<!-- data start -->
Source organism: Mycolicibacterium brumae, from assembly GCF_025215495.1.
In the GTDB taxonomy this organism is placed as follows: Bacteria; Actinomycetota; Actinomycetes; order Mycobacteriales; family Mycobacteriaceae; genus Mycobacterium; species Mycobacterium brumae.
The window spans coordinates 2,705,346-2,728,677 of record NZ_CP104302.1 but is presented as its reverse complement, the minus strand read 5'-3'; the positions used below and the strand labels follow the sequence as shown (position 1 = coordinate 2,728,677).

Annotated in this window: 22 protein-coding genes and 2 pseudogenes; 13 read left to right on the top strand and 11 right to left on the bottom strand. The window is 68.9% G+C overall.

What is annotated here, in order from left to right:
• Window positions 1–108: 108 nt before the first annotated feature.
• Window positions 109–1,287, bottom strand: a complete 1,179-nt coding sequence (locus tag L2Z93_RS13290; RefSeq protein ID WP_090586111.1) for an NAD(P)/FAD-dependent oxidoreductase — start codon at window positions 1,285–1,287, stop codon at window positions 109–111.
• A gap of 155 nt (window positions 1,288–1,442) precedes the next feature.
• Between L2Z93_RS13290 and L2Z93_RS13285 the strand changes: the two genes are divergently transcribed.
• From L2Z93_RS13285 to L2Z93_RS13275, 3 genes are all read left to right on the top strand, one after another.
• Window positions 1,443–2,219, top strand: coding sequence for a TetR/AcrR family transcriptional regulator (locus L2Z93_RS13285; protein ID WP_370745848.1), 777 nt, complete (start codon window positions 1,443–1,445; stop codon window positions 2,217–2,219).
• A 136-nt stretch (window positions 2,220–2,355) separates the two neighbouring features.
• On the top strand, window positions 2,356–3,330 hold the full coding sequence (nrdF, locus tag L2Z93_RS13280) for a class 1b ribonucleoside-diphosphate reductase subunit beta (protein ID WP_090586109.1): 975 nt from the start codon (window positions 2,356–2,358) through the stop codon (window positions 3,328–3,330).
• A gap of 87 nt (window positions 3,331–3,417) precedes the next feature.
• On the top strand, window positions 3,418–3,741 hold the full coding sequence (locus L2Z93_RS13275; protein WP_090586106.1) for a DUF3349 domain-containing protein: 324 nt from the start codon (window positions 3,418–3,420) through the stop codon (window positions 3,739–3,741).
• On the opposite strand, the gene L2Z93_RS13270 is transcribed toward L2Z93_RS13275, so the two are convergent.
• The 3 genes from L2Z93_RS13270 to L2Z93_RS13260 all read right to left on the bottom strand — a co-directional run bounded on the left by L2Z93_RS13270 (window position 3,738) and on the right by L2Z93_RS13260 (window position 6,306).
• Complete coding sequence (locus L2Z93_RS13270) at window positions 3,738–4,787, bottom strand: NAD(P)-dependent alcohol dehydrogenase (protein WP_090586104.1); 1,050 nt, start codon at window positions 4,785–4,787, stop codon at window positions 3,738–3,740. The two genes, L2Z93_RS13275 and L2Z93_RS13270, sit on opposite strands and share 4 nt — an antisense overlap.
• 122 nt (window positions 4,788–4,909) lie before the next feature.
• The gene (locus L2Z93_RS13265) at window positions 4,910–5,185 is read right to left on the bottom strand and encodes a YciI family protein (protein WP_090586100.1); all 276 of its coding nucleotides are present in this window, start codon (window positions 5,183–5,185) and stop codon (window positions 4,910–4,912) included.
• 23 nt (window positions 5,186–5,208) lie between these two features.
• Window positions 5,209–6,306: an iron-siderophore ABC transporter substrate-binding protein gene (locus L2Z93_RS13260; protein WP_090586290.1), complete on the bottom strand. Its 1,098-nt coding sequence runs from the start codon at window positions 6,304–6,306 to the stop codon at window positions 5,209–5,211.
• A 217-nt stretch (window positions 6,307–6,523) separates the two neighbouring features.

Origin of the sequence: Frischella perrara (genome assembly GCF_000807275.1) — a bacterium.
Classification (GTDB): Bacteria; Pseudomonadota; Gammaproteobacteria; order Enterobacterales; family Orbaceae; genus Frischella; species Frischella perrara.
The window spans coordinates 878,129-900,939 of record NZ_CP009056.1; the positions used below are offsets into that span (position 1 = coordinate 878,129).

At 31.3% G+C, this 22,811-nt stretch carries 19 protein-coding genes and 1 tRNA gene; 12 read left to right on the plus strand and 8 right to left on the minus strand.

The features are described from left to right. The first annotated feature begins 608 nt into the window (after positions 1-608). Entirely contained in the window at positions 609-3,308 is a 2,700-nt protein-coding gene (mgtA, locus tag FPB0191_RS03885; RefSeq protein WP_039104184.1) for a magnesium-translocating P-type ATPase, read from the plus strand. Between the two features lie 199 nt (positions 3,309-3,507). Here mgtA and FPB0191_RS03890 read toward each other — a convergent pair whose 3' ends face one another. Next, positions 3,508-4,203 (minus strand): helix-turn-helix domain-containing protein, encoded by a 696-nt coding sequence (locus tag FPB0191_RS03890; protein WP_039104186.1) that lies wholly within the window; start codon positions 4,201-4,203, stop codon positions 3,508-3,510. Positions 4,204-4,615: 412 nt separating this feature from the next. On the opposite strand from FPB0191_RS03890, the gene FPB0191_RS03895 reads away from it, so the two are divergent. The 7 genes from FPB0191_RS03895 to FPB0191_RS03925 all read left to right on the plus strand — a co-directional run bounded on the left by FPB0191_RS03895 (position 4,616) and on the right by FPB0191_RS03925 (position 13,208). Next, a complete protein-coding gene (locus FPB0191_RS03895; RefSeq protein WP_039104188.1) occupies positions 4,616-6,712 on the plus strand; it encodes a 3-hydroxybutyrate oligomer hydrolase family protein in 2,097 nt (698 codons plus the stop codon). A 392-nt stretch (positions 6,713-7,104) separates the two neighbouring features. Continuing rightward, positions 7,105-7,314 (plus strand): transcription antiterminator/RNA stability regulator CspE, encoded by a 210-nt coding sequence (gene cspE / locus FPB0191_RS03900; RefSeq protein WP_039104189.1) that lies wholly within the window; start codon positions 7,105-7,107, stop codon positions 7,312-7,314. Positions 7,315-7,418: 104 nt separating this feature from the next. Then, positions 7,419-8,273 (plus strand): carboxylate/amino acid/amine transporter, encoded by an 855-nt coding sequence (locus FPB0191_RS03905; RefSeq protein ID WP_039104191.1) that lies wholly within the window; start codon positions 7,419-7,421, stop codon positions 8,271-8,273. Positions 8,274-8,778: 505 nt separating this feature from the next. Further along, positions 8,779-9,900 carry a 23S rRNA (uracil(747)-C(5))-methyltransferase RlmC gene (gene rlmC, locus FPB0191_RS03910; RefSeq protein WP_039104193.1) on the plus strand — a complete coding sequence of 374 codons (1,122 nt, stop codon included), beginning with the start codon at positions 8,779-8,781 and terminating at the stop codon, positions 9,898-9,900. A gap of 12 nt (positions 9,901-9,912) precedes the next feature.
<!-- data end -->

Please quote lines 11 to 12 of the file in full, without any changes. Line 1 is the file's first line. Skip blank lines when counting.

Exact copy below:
• Window positions 1,443–2,219, top strand: coding sequence for a TetR/AcrR family transcriptional regulator (locus L2Z93_RS13285; protein ID WP_370745848.1), 777 nt, complete (start codon window positions 1,443–1,445; stop codon window positions 2,217–2,219).
• A 136-nt stretch (window positions 2,220–2,355) separates the two neighbouring features.